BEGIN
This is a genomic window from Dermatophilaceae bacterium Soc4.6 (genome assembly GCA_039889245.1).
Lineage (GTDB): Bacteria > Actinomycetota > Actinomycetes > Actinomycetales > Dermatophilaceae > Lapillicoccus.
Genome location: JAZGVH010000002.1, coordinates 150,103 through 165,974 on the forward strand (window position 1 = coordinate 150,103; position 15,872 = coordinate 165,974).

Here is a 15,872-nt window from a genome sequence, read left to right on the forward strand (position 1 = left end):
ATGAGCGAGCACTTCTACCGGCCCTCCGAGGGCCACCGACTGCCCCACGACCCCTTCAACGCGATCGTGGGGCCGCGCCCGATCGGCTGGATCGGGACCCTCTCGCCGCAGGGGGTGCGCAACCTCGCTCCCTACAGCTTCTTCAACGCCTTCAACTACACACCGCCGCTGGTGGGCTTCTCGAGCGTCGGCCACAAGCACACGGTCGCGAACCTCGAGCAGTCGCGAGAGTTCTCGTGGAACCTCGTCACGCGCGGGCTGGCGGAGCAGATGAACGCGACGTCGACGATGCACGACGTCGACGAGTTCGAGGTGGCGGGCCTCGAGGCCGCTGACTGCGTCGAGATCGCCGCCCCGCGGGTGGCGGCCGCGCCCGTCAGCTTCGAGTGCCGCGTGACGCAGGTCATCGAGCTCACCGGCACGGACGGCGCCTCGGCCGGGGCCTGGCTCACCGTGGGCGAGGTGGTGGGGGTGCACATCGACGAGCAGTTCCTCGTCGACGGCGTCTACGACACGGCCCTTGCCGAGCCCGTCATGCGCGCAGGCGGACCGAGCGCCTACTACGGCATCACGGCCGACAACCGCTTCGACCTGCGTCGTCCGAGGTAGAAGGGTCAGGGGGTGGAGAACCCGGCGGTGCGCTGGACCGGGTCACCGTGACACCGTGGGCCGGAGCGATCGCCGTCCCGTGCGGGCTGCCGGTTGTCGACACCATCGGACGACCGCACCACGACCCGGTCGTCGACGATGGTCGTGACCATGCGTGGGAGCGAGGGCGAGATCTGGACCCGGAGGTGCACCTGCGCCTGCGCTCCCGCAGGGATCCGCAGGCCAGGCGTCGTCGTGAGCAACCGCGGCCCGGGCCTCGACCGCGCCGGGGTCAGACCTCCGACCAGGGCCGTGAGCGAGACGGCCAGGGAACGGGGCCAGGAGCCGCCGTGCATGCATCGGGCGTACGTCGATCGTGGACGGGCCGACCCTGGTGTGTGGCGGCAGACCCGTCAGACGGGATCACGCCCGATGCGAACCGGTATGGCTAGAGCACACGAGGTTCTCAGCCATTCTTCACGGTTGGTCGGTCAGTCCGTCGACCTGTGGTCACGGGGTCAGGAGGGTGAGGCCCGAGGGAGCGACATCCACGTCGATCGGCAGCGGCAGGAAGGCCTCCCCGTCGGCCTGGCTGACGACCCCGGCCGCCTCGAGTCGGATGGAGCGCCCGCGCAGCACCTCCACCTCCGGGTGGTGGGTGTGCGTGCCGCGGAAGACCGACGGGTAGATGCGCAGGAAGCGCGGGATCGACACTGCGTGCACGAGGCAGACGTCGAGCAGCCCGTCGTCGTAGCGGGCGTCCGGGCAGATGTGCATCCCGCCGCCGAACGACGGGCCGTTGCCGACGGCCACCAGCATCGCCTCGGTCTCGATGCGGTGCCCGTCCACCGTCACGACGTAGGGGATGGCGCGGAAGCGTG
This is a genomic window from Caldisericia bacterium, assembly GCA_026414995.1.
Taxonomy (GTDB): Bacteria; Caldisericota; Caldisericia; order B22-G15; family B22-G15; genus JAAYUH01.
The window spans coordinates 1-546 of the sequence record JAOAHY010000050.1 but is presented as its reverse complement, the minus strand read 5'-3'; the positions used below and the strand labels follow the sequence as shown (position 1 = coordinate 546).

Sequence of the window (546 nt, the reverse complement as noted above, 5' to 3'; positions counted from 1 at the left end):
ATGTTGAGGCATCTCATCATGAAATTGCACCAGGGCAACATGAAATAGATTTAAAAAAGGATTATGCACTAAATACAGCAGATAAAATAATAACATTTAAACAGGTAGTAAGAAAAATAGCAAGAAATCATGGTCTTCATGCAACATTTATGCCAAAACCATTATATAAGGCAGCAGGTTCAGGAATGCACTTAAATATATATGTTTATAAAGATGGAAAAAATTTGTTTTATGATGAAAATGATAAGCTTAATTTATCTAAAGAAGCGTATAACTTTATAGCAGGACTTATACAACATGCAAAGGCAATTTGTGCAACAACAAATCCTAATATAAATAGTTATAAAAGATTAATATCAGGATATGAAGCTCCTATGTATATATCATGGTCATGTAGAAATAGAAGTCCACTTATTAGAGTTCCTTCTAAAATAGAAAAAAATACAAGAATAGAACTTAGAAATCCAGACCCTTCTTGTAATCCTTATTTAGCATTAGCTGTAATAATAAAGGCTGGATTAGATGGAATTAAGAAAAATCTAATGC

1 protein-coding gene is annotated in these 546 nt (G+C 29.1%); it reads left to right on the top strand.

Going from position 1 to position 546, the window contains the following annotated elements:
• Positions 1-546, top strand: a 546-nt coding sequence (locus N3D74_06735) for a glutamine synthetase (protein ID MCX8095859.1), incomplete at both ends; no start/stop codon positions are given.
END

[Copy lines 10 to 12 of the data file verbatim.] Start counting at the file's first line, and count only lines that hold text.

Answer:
ATGTTGAGGCATCTCATCATGAAATTGCACCAGGGCAACATGAAATAGATTTAAAAAAGGATTATGCACTAAATACAGCAGATAAAATAATAACATTTAAACAGGTAGTAAGAAAAATAGCAAGAAATCATGGTCTTCATGCAACATTTATGCCAAAACCATTATATAAGGCAGCAGGTTCAGGAATGCACTTAAATATATATGTTTATAAAGATGGAAAAAATTTGTTTTATGATGAAAATGATAAGCTTAATTTATCTAAAGAAGCGTATAACTTTATAGCAGGACTTATACAACATGCAAAGGCAATTTGTGCAACAACAAATCCTAATATAAATAGTTATAAAAGATTAATATCAGGATATGAAGCTCCTATGTATATATCATGGTCATGTAGAAATAGAAGTCCACTTATTAGAGTTCCTTCTAAAATAGAAAAAAATACAAGAATAGAACTTAGAAATCCAGACCCTTCTTGTAATCCTTATTTAGCATTAGCTGTAATAATAAAGGCTGGATTAGATGGAATTAAGAAAAATCTAATGC

1 protein-coding gene is annotated in these 546 nt (G+C 29.1%); it reads left to right on the top strand.

Going from position 1 to position 546, the window contains the following annotated elements: